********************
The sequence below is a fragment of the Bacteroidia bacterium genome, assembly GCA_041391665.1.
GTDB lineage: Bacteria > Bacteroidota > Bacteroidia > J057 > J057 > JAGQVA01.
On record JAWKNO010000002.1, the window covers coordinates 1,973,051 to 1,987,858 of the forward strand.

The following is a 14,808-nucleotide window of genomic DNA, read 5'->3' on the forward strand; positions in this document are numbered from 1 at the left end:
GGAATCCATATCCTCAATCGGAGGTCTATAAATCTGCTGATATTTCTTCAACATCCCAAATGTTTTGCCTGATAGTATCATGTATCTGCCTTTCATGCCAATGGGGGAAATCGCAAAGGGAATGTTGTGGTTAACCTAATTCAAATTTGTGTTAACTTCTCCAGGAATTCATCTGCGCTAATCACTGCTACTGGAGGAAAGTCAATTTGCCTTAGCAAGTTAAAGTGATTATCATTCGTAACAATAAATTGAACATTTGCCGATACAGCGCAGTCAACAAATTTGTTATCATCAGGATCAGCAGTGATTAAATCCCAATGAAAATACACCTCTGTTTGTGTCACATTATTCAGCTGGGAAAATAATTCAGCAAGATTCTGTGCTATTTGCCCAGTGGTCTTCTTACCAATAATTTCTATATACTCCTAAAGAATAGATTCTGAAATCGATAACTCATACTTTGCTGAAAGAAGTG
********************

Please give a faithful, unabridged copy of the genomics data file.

The sequence below is a fragment of the Bacteroidia bacterium genome, assembly GCA_041391665.1.
GTDB lineage: Bacteria > Bacteroidota > Bacteroidia > J057 > J057 > JAGQVA01.
On record JAWKNO010000002.1, the window covers coordinates 1,973,051 to 1,987,858 of the forward strand.

The following is a 14,808-nucleotide window of genomic DNA, read 5'->3' on the forward strand; positions in this document are numbered from 1 at the left end:
GGAATCCATATCCTCAATCGGAGGTCTATAAATCTGCTGATATTTCTTCAACATCCCAAATGTTTTGCCTGATAGTATCATGTATCTGCCTTTCATGCCAATGGGGGAAATCGCAAAGGGAATGTTGTGGTTAACCTAATTCAAATTTGTGTTAACTTCTCCAGGAATTCATCTGCGCTAATCACTGCTACTGGAGGAAAGTCAATTTGCCTTAGCAAGTTAAAGTGATTATCATTCGTAACAATAAATTGAACATTTGCCGATACAGCGCAGTCAACAAATTTGTTATCATCAGGATCAGCAGTGATTAAATCCCAATGAAAATACACCTCTGTTTGTGTCACATTATTCAGCTGGGAAAATAATTCAGCAAGATTCTGTGCTATTTGCCCAGTGGTCTTCTTACCAATAATTTCTATATACTCCTAAAGAATAGATTCTGAAATCGATAACTCATACTTTGCTGAAAGAAGTG